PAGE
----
Plantation House Overview

konaIn 1947 William (Robbie) and Marjorie Robertson were looking for a place where Robbie could enjoy a respite from the stress of managing a sugar plantation on the Hamakua Coast. The Plantation Manager’s Beach House became their weekend retreat. They chose a lovely site with three beaches and a safe lagoon where their children could learn to swim and snorkel. Marjorie and Robbie welcomed guests from all over the world to their Kona beach house. Robbie’s favorite recreation was painting. He and his dear friend, Millard Sheets, the extravagantly talented California pleine aire artist loved to capture the ever changing light and movement of the Kona Coast.

When Marjorie and Robbie bought their lot, the Kona Coast was sparsely populated. They chose a magical site next to a sheltered lagoon teeming with small fish and other sea life. The house sits on 1/2 acre of ocean side grounds. Most of the stately niu, endemic Hawaiian coconut trees, were already mature sixty years ago. Many native plants used by Hawaiians for medicine, food, shelter, weaving and other purposes have been preserved on the grounds; we have reintroduced other native and endemic Hawaiian flora.

The four bedroom home is built in the classic Hawaiian mauka – makai (mountain – ocean) fashion. It is one room wide with 10 foot high ceilings designed to capture the sea breeze during the day and the mountain air at night. The shady indoor and outdoor lanais provide an extraordinary view of the ocean and the Kona Coast. The beach house is little changed from the 1940’s and 50s. Paintings by Robbie and friends hang on the walls. The Steinway Baby Grand that was Robbie’s wedding present to Marjorie is in the living room. Some furniture is from the grand Plantation Manager’s house in Pa‘auilo; other pieces are Marjorie’s heirlooms.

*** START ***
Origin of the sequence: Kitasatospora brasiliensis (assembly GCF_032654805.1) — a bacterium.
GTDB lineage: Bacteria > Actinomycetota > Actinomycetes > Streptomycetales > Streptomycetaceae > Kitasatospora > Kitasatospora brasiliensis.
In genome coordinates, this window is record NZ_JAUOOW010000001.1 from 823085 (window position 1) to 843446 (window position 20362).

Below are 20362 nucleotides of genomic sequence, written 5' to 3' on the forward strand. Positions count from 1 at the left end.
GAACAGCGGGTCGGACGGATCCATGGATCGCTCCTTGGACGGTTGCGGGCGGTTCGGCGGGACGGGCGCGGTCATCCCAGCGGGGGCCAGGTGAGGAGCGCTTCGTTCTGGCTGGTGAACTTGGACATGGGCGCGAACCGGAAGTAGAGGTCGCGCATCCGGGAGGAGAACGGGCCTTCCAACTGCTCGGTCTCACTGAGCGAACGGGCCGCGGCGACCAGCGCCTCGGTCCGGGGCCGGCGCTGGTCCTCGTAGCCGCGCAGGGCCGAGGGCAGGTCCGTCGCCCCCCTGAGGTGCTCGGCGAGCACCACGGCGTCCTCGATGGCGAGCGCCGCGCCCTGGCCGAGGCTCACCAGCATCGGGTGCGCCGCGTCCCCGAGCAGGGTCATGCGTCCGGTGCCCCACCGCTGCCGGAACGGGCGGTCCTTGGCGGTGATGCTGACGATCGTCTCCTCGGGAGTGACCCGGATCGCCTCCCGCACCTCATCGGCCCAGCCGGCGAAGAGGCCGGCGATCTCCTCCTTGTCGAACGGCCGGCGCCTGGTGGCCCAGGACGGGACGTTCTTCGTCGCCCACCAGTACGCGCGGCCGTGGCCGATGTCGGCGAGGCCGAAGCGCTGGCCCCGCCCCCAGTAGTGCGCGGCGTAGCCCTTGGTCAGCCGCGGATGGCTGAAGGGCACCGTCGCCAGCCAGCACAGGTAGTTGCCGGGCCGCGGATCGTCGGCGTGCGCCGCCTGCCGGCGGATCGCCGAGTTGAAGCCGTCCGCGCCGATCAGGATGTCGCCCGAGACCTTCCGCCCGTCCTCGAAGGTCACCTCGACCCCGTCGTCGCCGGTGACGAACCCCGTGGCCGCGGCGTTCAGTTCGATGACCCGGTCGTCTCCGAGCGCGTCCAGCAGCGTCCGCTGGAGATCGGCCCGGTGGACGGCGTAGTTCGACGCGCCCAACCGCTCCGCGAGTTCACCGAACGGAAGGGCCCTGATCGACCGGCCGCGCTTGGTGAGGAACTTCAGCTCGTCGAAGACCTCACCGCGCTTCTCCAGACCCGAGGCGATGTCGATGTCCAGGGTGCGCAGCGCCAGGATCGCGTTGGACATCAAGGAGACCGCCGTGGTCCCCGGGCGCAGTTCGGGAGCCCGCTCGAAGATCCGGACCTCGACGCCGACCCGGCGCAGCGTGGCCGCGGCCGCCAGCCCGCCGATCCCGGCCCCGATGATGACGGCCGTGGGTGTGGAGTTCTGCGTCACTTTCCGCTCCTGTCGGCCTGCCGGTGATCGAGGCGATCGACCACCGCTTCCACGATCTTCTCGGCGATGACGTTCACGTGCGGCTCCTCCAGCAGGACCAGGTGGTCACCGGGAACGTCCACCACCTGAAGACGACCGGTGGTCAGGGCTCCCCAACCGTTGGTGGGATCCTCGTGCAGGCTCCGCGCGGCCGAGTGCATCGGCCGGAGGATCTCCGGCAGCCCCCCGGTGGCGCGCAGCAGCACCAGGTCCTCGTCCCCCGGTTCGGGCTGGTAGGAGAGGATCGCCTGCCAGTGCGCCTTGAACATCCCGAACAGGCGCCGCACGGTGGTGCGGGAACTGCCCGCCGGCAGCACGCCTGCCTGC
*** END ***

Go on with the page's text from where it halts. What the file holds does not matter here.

This is our place for rejuvenation. Barbara likes to play golf on one of the 17 magnificent courses on the Island. Dylan and Ian snorkel and scuba dive. We take amazing hikes down the Waipio and Waimanu Valleys. Ian’s fisherman friends fly fish for aku, ahi, and au (marlin). In the morning, one can join the runners on Ali‘i Drive and run the four miles to Keauhou, the finish line for the Ironman Triathlon. The less ambitious float in the lagoon just before sunset and then at the cocktail hour watch for the green flash from the open lanai. In the evenings, we often arrange for Tina Fay, our onsite caretaker, to cater a gourmet meal – something lean and healthy with organic greens, veggies and grilled fresh caught deep water ocean fish served al fresco on picnic tables on the lawn.

Having two adjacent homes is fun. It gives us an opportunity to introduce friends old and new (if they don’t get along, they can stay in separate houses.) It enables us to invite high school and college classmates for reunions. The houses are a wonderful site for weddings. Recently, Dylan married Katie Boyle. Friends came from all over the Country. 100 guests attended the ceremony on the point, had drinks at the Zen Cottage, and then dinner and dancing under a tent in front of the “big” house. They all said it was “The Best Wedding Ever.” Marjorie and Robbie would have been overjoyed.